3. The root canal systems are accessed, and the working length is determined (radiograph of a file loosely positioned at 1 mm from the root end).
4. The root canal systems are slowly irrigated first with 1.5% NaOCl (20 mL/canal for 5 minutes) and then irrigated with 17% EDTA (20 mL/canal for 5 minutes), with the irrigating needle positioned about 1 mm from the root end.
5. Canals are dried with paper points.
6. Calcium hydroxide or antibiotic paste at a concentration no greater than 1 mg/mL is delivered to the canal system.
7. Access is temporarily restored.
During the final (second) treatment visit (2–4 weeks after the first visit), the following are performed:
1. A clinical examination is first performed to ensure that that there is no moderate to severe sensitivity to palpation and percussion. If such sensitivity is observed or a sinus tract or swelling is noted, then the treatment provided at the first visit is repeated. At this point, the clinician may elect to use TAP (at no more than 100 mg of each drug/mL).
2. After ascertaining adequate local anesthesia with 3% mepivacaine (no epinephrine), rubber dam isolation is obtained.
3. The root canal systems are accessed; the intracanal medicament is removed by irrigating with 17% EDTA (30 mL/canal for 10 minutes).
4. The canals are dried with paper points.
5. Bleeding is induced by rotating a precurved K-file size #25 at 2 mm past the apical foramen with the goal of having the whole canal filled with blood to the level of the cementoenamel junction.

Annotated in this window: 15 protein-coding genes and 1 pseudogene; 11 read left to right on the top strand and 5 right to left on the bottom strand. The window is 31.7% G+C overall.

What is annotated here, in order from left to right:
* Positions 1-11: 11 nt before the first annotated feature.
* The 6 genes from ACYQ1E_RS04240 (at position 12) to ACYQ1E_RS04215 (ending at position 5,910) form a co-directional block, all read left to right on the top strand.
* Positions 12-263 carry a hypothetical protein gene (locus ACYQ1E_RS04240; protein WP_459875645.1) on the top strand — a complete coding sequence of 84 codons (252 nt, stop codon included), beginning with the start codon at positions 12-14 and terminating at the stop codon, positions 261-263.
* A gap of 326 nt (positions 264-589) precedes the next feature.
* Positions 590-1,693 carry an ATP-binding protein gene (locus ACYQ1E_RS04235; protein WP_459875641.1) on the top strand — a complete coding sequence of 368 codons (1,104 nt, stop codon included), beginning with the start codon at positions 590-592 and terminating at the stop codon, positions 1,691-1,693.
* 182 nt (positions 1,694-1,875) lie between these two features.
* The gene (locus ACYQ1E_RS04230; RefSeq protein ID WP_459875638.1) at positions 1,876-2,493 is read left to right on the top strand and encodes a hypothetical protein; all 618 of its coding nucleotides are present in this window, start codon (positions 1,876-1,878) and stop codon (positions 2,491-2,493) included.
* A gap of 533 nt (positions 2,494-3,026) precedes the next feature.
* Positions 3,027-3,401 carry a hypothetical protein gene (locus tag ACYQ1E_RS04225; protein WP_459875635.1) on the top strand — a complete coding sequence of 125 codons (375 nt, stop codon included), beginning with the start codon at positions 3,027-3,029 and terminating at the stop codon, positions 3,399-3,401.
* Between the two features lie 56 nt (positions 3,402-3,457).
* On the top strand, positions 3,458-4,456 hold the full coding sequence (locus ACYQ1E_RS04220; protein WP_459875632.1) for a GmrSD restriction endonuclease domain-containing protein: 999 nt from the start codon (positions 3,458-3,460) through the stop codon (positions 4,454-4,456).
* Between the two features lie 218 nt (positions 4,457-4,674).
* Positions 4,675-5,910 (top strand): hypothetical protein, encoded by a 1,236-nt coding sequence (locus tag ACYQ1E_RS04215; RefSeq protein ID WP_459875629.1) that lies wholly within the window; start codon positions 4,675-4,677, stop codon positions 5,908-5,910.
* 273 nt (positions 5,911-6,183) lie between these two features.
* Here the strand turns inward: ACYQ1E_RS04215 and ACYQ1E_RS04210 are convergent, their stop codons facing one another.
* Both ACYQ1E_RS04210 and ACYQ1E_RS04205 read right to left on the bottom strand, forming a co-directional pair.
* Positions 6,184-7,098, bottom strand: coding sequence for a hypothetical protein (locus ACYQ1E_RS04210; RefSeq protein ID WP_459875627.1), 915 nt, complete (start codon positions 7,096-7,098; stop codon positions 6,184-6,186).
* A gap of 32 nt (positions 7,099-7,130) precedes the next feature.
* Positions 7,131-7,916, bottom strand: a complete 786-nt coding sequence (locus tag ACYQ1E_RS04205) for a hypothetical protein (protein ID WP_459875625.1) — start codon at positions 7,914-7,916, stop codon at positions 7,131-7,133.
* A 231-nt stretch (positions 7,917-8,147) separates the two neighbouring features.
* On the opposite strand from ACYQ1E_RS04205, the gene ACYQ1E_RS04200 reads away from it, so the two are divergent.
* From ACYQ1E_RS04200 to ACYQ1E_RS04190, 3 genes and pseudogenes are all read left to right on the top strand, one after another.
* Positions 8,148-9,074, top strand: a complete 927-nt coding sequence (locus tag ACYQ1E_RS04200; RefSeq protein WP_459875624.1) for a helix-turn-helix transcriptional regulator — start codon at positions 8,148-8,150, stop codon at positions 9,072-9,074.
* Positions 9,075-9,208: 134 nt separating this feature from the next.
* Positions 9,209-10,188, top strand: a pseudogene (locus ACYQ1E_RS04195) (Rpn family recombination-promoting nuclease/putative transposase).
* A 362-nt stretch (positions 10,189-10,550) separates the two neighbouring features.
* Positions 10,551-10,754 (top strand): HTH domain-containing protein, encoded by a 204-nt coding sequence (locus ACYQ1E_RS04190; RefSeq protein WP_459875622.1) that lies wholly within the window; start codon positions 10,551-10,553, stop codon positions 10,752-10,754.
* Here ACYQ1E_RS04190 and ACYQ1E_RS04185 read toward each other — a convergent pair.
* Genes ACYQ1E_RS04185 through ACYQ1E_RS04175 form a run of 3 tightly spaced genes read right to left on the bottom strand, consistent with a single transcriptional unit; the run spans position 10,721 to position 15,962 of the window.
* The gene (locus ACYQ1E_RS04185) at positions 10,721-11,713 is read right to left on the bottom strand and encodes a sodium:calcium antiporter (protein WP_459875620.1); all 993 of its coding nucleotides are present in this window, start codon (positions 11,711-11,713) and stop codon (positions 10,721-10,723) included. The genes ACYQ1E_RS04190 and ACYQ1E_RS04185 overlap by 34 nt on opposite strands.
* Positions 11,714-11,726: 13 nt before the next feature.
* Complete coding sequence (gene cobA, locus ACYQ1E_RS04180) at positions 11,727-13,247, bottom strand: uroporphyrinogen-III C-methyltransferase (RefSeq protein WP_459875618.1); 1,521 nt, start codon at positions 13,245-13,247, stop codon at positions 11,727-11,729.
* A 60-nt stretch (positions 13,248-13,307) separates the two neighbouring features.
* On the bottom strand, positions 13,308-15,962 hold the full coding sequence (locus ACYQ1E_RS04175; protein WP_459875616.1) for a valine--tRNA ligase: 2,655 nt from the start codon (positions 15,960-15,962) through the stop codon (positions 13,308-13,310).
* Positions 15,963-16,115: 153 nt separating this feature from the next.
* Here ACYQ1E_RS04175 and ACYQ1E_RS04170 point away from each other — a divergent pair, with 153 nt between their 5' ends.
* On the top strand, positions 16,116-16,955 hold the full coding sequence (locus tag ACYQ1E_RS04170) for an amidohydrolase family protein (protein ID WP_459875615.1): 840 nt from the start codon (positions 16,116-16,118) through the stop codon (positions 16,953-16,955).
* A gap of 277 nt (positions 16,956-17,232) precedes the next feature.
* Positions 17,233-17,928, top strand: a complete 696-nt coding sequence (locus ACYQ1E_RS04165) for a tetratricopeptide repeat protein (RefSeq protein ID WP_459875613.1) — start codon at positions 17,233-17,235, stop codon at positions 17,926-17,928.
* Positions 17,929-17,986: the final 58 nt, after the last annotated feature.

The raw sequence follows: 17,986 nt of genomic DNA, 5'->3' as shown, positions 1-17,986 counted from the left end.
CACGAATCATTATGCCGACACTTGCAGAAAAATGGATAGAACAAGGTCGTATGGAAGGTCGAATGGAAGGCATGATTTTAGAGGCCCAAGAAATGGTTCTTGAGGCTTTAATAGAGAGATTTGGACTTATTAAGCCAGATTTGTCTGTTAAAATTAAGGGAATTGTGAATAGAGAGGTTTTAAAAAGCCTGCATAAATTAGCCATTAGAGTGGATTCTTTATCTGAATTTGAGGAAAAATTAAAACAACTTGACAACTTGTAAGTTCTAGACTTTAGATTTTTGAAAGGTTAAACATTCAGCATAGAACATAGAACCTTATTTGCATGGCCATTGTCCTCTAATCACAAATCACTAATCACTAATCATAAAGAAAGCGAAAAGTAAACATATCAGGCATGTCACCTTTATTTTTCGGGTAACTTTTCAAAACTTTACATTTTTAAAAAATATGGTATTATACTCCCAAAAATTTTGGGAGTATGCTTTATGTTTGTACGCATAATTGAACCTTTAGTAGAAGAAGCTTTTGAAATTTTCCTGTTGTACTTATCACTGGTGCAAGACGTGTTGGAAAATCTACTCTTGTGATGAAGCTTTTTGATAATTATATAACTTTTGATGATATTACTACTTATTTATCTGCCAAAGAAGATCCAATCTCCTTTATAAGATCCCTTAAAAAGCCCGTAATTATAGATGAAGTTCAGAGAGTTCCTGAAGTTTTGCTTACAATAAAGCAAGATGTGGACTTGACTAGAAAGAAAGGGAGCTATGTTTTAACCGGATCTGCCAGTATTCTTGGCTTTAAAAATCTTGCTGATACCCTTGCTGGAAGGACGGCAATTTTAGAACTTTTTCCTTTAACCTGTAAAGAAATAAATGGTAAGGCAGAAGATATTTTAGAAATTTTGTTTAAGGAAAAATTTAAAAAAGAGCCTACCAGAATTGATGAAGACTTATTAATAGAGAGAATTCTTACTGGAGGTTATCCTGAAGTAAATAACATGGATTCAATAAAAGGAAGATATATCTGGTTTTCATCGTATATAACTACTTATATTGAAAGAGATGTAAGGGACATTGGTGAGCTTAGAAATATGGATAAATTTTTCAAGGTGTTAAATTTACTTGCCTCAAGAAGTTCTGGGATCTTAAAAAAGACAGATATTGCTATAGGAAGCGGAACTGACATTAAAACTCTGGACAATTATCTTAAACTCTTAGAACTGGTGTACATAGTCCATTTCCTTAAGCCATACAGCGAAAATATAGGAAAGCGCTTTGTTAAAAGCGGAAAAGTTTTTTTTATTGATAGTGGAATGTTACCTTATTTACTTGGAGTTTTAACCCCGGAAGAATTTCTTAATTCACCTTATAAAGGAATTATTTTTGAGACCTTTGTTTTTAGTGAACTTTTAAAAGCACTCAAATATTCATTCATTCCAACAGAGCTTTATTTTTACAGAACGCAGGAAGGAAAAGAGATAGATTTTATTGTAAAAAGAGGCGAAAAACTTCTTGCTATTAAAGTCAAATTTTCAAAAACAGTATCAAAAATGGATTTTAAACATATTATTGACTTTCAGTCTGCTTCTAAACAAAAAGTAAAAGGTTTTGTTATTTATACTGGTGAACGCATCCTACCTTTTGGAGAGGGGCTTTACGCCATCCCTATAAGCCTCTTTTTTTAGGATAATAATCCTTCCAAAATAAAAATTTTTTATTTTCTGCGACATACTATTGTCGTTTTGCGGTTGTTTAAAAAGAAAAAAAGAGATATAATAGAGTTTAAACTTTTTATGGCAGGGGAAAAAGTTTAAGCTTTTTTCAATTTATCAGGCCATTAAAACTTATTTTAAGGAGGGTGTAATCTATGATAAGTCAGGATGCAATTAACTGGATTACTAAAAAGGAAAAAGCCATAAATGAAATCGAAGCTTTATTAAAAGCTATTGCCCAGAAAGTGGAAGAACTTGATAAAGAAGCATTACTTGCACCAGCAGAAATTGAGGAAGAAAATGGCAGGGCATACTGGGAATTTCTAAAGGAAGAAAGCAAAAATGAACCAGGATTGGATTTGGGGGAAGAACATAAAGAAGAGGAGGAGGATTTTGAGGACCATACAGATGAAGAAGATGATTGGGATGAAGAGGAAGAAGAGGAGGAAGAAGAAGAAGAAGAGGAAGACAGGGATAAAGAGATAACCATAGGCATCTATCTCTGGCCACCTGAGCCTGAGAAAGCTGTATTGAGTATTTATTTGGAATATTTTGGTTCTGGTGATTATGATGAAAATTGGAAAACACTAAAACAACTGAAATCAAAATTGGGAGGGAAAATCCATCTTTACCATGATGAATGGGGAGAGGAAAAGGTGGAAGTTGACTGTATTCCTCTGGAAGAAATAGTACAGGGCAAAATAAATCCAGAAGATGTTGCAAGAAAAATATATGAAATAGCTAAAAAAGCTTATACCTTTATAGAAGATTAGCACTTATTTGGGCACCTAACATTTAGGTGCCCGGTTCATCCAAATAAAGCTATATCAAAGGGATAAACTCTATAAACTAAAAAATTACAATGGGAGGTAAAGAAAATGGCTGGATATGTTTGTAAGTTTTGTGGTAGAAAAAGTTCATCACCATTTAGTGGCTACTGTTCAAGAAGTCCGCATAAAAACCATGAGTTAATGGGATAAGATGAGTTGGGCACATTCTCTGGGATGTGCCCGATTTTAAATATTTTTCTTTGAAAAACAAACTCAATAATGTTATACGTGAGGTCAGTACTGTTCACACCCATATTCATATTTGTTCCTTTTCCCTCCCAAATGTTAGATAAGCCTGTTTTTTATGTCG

6. Once a blood clot is formed, a premeasured piece of Collaplug (Zimmer Dental Inc, Warsaw, IN) is carefully placed on top of the blood clot to serve as an internal matrix for the placement of approximately 3 mm of white MTA (Dentsply, Tulsa, OK).
7. A (3–4 mm) layer of glass ionomer layer (eg, Fuji IX; GC America, Alsip, IL, or other) is flowed gently over the MTA and light cured for40 seconds.
8. A bonded reinforced composite resin restoration (eg, Z-100; 3M, St Paul, MN, or other) is placed over the glass ionomer.
9. The case needs to be followed up at 3 months, 6 months, and yearly after that for a total of 4 years.
In the case below, an eight year old patient presented with pain and slight swelling localized to tooth #9. The patient had injured the tooth one year prior and the pulp eventually turned necrotic. Considering the thin dentinal walls and open apex, we opted to perform a pulpal revascularization. Following the protocol outlined above we completed the procedure and the patient’s pain resolved. The one year recall reveals further development of the root and root apex. This tooth should be less susceptible to fracture than a tooth where the apex was plugged with MTA.
Pulpal revascularization is in its infancy and I am certain there will be new developments and changes in the treatment protocol over the next decade. We hope to stay on top of the literature and will continue to post any updates as they become available.
** In writing this blog, I utilized information from the AAEs Colleague for Excellence on pulpal regeneration.
Full access to this article can be found here: http://www.aae.org/uploadedfiles/publications_and_research/endodontics_colleagues_for_excellence_newsletter/ecfespring2013.pdf
Thanks for visiting us at Tri-City and Fallbrook Micro Endoodntics of San Diego, CA.